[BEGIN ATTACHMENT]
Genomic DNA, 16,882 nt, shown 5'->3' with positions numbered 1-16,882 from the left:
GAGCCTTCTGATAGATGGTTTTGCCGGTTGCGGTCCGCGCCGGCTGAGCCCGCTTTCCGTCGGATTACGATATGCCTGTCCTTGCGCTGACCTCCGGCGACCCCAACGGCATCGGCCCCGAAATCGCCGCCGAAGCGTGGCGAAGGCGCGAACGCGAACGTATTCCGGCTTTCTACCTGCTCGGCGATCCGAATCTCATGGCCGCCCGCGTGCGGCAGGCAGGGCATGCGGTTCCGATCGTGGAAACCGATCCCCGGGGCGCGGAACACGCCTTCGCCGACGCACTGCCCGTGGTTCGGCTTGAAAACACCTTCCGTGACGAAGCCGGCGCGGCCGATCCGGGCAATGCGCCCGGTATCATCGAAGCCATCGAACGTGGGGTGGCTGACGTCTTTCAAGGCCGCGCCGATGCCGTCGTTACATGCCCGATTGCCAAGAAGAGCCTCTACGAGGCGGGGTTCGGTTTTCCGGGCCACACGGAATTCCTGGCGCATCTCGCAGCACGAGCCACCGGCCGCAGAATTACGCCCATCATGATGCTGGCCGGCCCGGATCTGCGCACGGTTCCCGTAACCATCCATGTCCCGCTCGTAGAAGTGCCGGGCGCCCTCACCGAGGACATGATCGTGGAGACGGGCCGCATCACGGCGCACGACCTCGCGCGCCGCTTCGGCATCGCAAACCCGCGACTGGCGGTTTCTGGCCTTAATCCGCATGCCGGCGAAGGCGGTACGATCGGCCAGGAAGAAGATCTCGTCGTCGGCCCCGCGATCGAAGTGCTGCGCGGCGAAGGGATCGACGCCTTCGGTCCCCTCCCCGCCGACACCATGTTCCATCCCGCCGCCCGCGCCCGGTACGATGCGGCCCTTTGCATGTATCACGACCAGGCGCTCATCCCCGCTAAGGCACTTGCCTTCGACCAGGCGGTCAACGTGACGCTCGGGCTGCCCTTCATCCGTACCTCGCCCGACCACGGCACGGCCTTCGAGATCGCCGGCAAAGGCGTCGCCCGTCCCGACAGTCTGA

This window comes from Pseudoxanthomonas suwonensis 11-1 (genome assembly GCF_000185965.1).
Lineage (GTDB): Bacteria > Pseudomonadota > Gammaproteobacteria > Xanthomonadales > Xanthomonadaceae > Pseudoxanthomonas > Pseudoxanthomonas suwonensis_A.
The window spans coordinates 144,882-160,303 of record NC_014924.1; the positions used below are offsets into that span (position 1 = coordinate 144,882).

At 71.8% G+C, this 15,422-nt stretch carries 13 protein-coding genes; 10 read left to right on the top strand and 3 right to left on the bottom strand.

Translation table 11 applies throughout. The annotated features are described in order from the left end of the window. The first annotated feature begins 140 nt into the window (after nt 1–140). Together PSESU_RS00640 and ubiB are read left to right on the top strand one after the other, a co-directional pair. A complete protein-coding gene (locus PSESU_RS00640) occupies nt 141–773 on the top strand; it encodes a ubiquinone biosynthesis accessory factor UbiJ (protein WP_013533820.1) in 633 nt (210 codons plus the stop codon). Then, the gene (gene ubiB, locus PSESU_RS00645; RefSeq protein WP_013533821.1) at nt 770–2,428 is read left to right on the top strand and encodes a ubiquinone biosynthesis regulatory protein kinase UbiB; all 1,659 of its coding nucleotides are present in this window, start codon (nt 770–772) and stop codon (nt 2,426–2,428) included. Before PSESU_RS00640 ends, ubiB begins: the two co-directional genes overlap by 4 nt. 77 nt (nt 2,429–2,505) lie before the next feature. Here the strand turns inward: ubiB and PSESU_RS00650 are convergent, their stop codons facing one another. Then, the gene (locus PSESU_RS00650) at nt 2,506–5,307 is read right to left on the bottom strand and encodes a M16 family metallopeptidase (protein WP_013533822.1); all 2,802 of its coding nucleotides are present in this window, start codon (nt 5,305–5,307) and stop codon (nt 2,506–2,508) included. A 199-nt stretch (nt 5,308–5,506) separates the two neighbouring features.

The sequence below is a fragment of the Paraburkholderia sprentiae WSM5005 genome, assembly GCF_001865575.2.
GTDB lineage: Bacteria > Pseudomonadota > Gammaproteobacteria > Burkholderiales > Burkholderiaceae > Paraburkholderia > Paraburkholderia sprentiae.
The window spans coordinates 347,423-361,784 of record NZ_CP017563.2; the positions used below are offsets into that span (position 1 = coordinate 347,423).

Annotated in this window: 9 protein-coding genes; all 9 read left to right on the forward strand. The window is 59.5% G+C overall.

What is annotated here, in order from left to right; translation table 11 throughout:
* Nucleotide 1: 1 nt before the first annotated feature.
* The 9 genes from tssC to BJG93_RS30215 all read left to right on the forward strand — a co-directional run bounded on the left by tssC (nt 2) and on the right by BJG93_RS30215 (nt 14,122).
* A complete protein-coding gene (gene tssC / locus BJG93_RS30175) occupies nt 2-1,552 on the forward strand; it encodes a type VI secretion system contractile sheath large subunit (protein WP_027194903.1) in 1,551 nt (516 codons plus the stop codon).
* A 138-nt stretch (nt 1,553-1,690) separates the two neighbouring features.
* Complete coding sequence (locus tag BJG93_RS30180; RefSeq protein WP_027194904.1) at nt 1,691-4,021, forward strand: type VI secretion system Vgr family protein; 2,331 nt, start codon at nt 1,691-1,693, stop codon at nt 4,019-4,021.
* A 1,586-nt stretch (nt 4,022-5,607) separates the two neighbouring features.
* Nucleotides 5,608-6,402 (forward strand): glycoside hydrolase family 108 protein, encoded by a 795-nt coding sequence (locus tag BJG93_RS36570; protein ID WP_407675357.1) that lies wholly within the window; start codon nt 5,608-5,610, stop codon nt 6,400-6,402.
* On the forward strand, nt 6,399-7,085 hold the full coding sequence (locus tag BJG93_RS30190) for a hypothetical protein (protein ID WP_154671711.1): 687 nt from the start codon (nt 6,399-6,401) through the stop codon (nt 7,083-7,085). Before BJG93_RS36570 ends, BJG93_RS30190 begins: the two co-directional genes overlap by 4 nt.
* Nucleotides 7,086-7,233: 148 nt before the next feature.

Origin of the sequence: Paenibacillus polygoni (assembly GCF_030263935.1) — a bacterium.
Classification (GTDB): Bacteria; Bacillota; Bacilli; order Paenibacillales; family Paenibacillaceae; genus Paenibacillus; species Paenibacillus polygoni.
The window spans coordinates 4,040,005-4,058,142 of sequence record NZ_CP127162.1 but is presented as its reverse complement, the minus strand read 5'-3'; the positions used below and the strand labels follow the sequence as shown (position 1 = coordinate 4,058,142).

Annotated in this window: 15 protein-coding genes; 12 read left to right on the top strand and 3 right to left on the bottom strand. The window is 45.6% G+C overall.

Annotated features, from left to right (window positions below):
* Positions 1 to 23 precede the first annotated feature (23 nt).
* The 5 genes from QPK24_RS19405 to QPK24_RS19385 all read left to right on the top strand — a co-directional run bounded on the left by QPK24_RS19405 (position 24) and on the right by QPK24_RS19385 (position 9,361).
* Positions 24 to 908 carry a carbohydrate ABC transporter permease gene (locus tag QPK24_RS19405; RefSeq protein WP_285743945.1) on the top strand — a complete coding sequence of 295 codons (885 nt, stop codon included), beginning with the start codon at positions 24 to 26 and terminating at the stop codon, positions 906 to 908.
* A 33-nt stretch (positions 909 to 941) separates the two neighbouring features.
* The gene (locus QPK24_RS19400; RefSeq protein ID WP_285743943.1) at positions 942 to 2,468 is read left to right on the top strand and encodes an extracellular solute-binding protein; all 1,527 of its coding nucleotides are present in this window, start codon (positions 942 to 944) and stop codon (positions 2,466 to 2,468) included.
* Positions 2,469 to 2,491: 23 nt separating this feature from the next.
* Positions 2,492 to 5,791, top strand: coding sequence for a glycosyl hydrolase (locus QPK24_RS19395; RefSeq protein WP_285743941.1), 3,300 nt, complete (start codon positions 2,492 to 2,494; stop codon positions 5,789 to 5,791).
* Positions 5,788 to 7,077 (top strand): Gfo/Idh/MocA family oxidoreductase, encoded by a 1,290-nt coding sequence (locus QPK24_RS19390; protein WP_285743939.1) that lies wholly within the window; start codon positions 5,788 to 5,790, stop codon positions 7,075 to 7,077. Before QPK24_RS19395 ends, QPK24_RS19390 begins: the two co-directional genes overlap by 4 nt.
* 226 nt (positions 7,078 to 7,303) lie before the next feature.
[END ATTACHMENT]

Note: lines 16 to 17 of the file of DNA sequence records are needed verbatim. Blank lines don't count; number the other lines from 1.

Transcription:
* A 138-nt stretch (nt 1,553-1,690) separates the two neighbouring features.
* Complete coding sequence (locus tag BJG93_RS30180; RefSeq protein WP_027194904.1) at nt 1,691-4,021, forward strand: type VI secretion system Vgr family protein; 2,331 nt, start codon at nt 1,691-1,693, stop codon at nt 4,019-4,021.